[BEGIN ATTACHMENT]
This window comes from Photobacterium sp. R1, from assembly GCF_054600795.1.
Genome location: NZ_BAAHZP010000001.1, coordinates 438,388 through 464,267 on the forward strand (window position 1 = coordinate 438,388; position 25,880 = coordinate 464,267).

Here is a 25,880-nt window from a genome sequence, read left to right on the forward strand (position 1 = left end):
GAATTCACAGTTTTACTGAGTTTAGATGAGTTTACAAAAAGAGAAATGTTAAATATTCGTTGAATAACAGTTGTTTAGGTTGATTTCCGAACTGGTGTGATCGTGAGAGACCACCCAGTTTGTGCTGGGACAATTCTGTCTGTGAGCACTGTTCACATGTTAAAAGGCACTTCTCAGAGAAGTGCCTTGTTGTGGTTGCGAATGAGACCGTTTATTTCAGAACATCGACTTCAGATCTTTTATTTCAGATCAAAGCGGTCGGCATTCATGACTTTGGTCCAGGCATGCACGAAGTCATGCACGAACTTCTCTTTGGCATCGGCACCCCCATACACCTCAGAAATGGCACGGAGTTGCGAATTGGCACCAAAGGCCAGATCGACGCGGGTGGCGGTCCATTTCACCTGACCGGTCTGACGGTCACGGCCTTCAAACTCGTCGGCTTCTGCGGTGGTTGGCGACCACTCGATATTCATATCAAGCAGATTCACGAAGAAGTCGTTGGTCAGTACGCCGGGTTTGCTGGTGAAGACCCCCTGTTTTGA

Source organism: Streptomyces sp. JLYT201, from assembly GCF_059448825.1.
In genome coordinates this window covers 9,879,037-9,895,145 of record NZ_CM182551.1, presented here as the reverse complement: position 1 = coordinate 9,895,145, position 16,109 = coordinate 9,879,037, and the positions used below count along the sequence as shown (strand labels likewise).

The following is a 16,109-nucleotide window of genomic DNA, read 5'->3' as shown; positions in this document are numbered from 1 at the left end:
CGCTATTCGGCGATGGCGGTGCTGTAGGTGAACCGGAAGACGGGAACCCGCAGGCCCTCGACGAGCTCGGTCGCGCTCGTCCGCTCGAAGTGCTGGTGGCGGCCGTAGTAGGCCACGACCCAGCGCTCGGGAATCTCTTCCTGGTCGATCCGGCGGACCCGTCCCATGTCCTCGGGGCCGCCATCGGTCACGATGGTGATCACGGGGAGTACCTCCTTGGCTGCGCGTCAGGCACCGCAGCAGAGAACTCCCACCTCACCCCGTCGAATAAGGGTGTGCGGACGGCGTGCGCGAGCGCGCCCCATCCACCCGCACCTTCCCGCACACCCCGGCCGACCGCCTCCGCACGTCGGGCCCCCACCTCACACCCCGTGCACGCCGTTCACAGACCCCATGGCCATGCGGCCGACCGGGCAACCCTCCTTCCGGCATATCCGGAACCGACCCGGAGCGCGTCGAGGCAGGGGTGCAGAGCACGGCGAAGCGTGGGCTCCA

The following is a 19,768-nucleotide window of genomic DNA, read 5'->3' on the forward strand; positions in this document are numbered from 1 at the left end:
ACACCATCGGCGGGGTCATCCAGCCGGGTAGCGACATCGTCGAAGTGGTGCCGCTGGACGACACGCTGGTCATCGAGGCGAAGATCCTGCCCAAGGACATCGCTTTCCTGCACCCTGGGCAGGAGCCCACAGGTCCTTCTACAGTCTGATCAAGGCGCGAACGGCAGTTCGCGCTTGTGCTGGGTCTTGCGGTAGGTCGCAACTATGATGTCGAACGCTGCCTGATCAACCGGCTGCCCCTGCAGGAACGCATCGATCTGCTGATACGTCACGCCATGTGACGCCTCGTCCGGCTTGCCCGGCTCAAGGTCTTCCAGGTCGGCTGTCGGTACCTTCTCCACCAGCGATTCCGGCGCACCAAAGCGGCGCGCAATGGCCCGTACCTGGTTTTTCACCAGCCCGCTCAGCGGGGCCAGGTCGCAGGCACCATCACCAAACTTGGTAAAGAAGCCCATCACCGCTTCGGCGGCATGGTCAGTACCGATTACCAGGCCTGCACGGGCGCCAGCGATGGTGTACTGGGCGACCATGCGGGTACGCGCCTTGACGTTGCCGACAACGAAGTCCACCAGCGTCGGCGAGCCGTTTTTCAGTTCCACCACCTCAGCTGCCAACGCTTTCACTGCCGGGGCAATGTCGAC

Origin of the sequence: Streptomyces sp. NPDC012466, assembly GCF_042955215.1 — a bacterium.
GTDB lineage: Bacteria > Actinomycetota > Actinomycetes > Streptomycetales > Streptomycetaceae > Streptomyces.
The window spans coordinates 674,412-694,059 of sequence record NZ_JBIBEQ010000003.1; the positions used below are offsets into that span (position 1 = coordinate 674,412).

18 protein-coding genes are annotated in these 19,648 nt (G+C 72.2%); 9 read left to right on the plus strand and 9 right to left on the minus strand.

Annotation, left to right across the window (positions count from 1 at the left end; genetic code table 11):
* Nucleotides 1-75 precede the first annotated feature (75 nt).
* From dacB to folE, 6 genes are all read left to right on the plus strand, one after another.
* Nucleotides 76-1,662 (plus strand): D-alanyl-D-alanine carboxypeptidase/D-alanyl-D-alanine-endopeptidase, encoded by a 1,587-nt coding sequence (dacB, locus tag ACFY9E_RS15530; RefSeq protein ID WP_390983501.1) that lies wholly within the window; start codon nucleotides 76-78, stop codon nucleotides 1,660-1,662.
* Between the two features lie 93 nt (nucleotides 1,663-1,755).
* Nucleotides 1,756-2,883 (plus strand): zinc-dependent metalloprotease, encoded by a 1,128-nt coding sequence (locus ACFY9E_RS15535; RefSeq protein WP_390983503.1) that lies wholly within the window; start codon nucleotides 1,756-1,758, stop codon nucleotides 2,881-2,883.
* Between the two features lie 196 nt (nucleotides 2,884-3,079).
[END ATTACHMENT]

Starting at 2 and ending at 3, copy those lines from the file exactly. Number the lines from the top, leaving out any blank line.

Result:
Genome location: NZ_BAAHZP010000001.1, coordinates 438,388 through 464,267 on the forward strand (window position 1 = coordinate 438,388; position 25,880 = coordinate 464,267).

Here is a 25,880-nt window from a genome sequence, read left to right on the forward strand (position 1 = left end):